"The sailor Larsen was first to spy the jagged line of witchlike cones and pinnacles ahead, and his shouts sent everyone to the windows of the great cabined plane. Despite our speed, they were very slow in gaining prominence; hence we knew that they must be infinitely far off, and visible only because of their abnormal height. Little by little, however, they rose grimly into the western sky; allowing us to distinguish various bare, bleak, blackish summits, and to catch the curious sense of fantasy which they inspired as seen in the reddish antarctic light against the provocative background of iridescent ice-dust clouds. In the whole spectacle there was a persistent, pervasive hint of stupendous secrecy and potential revelation. It was as if these stark, nightmare spires marked the pylons of a frightful gateway into forbidden spheres of dream, and complex gulfs of remote time, space, and ultra-dimensionality. I could not help feeling that they were evil things - mountains of madness whose farther slopes looked out over some accursed ultimate abyss. That seething, half-luminous cloud background held ineffable suggestions of a vague, ethereal beyondness far more than terrestrially spatial, and gave appalling reminders of the utter remoteness, separateness, desolation, and aeon-long death of this untrodden and unfathomed austral world." At the Mountains of Madness HP Lovecraft

    Such text spoken by a postmodern scientist would be campy. Spoken by a British scientish from 1920 would be iffy and might be acceptable and believable. I still love the story.

    EDIT: People who enjoyed The Shadow, or similar genre like Batman, might enjoy reading this link about Springheel Jack.
    http://en.wikipedia.org/wiki/Spring-heeled_Jack
    [​IMG]

    I fully expect for some writer and director to bring that myth and event to the screen someday. Of course you can see the Dracula/Nosferatu origins in Bram Stoker. However the first Springheeled Jack depiction in a newspaper account was in 1837, ten years before Stoker was born.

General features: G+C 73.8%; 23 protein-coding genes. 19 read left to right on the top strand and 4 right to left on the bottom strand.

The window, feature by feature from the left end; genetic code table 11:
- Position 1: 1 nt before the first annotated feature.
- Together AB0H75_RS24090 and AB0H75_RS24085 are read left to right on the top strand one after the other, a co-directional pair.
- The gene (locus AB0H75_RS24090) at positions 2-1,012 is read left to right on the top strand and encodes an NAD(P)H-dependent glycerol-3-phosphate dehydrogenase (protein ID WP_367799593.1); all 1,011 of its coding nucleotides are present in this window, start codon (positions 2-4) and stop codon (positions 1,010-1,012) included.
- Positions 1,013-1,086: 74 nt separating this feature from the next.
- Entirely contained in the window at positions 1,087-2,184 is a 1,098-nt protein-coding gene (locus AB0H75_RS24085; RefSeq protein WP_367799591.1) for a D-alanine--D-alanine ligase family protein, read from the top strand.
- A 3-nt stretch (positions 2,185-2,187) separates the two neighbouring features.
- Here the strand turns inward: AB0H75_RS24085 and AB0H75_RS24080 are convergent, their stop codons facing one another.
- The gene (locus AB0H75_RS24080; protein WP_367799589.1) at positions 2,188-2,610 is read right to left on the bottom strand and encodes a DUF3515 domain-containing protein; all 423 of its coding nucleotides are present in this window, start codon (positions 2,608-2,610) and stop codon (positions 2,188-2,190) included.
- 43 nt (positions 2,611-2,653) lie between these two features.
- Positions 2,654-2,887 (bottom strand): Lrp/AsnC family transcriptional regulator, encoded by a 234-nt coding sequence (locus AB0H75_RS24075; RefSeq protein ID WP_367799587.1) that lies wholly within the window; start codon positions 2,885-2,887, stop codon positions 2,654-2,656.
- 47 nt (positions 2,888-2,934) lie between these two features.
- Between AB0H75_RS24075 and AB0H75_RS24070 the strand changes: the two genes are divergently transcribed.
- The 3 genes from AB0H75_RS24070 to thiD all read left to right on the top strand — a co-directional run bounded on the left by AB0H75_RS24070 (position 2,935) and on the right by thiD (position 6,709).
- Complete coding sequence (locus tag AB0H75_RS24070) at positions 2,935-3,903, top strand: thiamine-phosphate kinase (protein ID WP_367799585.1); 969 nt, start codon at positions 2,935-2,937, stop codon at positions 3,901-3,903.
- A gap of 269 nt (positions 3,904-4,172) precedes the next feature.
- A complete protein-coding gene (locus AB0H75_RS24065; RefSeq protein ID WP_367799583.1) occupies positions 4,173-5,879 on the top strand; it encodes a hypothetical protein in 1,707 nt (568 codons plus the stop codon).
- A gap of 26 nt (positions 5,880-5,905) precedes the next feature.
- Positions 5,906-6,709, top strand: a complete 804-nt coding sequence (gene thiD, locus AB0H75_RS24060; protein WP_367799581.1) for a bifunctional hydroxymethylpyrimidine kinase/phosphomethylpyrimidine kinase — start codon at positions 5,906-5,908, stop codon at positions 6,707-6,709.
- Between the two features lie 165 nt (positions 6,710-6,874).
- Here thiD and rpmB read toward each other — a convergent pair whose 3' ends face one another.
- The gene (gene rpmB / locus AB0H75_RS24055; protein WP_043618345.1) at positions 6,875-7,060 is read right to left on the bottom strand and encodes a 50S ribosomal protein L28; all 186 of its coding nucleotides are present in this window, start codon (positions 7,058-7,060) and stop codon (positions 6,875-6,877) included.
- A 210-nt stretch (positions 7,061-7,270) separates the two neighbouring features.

At least one Batman revisionist story was written with this in mind. The imagery and characters suggest that they are Jungian archetypes.
     
    Last edited: Jan 15, 2014
  17. 2takesfrakes

    2takesfrakes Commodore Commodore

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    Where THE SHADOW Falls ...

    [​IMG]

    ... Earnings Rise!!!

    [​IMG]

    I so need this Pinball Game!!! And it will be mine ...
    There's simply no alternative.
     
  18. flakfrist123

    flakfrist123 Ensign Newbie

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    Cons:

    Tim Curry and Ian McKellen were given short shrift. This movie borrows too much from the radio series. I recommend the comic book adaptation. The Phantom, The Rocketeer and Darkman are better.

    Pros:

    Whenever this movie is on tv I watch it until right before the Commish comes on. The beginning evokes the pulp novels perfectly. The music and special effects are fantastic.
     
  19. 2takesfrakes

    2takesfrakes Commodore Commodore

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    I have to agree with those who've said that Tim and Ian were woefully underused. Curry, however, makes the most of his screentime and I look forward to all of his appearances, in THE SHADOW. He's a joy to watch ...
     
  20. Agent Richard07

    Agent Richard07 Admiral Admiral

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    Curry and McKellan were given the screen time that the characters required. I don't know what else they could have done.